Academic journal article Pre- and Peri-natal Psychology Journal

Editorial

Academic journal article Pre- and Peri-natal Psychology Journal

Editorial

Article excerpt

This edition of the PPPJ is a special issue devoted to the field of pre- and perinatal anthropology (see my editorial in the last issue, and also my 1989 review article in Vol. 3, No. 4 of PPPJ and my earlier article in the special Pre-Congress issue of the PPPANA Journal in 1985). Anthropology is the broadest of the social sciences and takes as its data base all of the 4,000-plus cultures on the planet and the entire course of evolution of our species. Anthropologists typically tend to carry out naturalistic field research and very little in the way of experimentation or clinical work. Fieldworkers, such as Janet and Philip Kilbride and Ben Blount often spend months and even years living with people in other societies, participating in their hosts' way of life, and recording what they experience and learn from their stay. I did much the same among the So of northeastern Uganda and the among Tibetan lamas in Nepal and India.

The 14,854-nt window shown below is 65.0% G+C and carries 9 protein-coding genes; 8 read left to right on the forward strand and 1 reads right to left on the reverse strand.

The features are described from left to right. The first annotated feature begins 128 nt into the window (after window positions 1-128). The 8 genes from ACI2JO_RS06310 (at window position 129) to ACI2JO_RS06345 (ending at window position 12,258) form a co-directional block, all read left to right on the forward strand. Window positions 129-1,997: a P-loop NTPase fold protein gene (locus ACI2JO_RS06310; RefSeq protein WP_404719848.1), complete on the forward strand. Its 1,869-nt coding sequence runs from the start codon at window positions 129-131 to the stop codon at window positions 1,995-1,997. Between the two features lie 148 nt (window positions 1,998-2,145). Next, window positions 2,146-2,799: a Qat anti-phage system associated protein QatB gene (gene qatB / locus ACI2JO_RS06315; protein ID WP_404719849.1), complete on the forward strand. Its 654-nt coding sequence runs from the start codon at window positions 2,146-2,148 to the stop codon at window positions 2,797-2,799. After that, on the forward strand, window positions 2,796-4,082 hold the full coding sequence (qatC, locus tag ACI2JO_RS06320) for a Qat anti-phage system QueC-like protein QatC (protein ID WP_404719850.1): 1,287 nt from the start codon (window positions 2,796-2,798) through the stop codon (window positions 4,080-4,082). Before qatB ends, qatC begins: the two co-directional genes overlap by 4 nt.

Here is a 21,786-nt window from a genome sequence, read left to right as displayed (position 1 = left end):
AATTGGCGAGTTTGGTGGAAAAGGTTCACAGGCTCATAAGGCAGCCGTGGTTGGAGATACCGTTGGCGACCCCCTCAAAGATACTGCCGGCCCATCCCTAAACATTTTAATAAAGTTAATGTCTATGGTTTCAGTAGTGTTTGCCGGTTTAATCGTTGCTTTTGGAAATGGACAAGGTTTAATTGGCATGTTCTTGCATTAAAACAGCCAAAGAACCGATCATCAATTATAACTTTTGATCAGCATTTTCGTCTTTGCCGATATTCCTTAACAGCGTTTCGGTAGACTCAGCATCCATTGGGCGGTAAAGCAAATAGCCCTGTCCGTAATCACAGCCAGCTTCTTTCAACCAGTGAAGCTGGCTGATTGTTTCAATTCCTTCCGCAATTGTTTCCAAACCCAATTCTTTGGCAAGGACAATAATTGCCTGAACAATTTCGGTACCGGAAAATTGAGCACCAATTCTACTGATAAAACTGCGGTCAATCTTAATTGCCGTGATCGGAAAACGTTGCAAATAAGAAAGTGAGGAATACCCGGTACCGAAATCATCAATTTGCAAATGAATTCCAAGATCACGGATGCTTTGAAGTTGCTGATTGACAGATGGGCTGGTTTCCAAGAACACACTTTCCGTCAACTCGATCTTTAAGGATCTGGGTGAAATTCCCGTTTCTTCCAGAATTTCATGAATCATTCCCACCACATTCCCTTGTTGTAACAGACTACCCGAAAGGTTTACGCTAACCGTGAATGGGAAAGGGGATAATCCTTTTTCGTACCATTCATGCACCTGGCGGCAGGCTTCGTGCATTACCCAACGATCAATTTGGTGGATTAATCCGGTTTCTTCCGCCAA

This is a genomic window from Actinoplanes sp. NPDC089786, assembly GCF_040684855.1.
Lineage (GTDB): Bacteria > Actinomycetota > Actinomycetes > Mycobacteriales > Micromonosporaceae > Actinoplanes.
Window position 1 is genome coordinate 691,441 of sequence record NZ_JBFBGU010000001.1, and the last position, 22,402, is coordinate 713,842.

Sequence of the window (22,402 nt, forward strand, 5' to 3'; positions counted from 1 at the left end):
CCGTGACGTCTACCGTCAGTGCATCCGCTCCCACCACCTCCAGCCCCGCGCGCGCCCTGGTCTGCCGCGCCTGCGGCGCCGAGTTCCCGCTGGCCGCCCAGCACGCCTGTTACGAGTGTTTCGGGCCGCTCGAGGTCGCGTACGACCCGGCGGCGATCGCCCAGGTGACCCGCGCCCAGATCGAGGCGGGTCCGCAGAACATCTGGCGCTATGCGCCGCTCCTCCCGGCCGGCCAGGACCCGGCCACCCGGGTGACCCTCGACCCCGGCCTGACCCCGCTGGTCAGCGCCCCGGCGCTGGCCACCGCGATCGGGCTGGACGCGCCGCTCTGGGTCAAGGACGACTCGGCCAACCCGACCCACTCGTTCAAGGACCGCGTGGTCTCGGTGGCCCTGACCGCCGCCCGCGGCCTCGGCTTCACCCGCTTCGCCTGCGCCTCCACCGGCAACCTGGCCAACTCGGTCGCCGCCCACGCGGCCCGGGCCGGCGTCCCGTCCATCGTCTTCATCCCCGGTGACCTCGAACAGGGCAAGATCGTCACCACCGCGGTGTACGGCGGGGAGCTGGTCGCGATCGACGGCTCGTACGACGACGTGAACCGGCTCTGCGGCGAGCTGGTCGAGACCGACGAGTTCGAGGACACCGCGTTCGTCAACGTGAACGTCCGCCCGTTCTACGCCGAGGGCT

Anthropology consists of five subdisciplines. Most anthropologists carry out sociocultural research of the sort just mentioned. Physical, or biological anthropologists like Wenda Trevathan, however, are interested in the evolution of our species, and the several species that came before us in what we call the "hominid line." Some anthropologists do archaeology which is the study of human prehistory (archaeology is the one subdiscipline unrepresented in this issue of PPPJ). Still others specialize Qike Ben Blount) in linguistic anthropology which, as the name implies, is the study of the world's languages, their differences and similarities, and how they are acquired by children. And finally, some anthropologists attempt to apply our understanding of human sociocultural dynamics to the solution of current social problems. These are called applied anthropologists. Lois Chetelat's work represents an applied perspective.

The authors in this issue were invited to contribute and they responded admirably. Not only do they demonstrate four of the five subdisciplines of anthropology for us, they also address some crucial topics that may expand our global understanding of the evolutionary and cultural background of pre- and peri-natal psychology. Wenda Trevathan discusses the evolutionary processes that brought about the extreme behavioral helplessness and dependence of the human infant. …

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